The structural sensitivity of elicited imitation as a measure of implicit grammatical knowledge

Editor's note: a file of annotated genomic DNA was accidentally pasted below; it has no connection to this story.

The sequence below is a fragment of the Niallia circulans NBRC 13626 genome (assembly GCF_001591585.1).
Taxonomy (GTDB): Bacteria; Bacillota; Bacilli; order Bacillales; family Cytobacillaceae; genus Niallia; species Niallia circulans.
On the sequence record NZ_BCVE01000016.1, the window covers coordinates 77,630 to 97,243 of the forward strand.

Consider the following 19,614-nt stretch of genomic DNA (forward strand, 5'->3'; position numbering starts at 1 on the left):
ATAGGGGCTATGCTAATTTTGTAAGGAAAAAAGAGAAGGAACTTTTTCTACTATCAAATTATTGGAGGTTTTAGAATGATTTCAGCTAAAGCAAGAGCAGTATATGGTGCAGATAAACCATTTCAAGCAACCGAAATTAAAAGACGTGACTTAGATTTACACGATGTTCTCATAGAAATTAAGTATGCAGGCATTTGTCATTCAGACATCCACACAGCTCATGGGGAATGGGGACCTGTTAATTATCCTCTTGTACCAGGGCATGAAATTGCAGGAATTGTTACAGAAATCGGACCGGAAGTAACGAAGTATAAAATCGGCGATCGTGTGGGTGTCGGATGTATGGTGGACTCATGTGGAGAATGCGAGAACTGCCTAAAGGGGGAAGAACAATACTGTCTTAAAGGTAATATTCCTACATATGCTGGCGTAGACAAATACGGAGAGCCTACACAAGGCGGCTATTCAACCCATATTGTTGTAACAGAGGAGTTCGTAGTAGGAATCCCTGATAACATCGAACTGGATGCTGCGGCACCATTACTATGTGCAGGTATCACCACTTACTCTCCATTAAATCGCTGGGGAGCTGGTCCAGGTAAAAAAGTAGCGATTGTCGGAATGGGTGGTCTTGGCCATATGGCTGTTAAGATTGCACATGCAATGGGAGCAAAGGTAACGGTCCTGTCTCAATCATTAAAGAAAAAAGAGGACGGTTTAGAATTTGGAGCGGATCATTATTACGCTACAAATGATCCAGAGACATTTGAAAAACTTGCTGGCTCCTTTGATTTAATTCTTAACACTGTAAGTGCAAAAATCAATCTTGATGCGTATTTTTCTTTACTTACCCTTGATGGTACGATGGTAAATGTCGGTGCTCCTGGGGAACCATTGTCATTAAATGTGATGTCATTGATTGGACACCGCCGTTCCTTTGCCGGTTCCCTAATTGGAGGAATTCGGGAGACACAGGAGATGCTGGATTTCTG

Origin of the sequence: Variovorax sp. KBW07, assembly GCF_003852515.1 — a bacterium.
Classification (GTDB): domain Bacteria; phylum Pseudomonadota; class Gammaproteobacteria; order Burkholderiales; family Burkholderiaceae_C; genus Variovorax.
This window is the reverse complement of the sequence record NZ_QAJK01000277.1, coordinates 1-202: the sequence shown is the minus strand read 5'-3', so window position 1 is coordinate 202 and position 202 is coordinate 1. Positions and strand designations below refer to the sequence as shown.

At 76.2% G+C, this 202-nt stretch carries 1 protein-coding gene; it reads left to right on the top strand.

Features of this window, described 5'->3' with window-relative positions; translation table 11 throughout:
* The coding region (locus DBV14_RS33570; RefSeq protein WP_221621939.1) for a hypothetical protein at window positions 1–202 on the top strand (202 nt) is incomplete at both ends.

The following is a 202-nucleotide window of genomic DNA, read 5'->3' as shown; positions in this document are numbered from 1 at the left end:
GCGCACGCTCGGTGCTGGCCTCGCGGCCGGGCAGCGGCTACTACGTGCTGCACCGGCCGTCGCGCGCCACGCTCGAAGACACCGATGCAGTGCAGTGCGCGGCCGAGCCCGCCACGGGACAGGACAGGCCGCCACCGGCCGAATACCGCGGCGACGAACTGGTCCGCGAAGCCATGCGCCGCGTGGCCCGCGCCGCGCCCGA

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One of the major issues in SLA is developing language tests that could produce good measures of implicit knowledge. This study examines the validity of an English Elicited Imitation (EI) test as a measure of L2 implicit grammatical knowledge. Forty freshman university students in Turkey took a set of language tests: an EI test, two storytelling tasks, a picture description task, IELTS listening sample tests and a speaking test. Four English morphemes were chosen as the target structures: third person ‘-s’, plural ‘-s’, simple past ‘-ed’, and comparative ‘-er’. Results from a principal component analysis showed that all measures were loaded on a single component labelled as implicit knowledge. Significant correlations with varying magnitude were also recorded between learners’ EI scores for the target structures and their scores on other time-pressured measures: r = .63, r = .63, r = .65 and r = .43, for third person ‘-s’, simple past ‘-ed’, plural ‘-s’ and comparative ‘-er’, respectively. These findings suggest that the likelihood of EI measuring L2 implicit grammatical knowledge may vary depending on language structures. © 2020 EJAL & the Authors.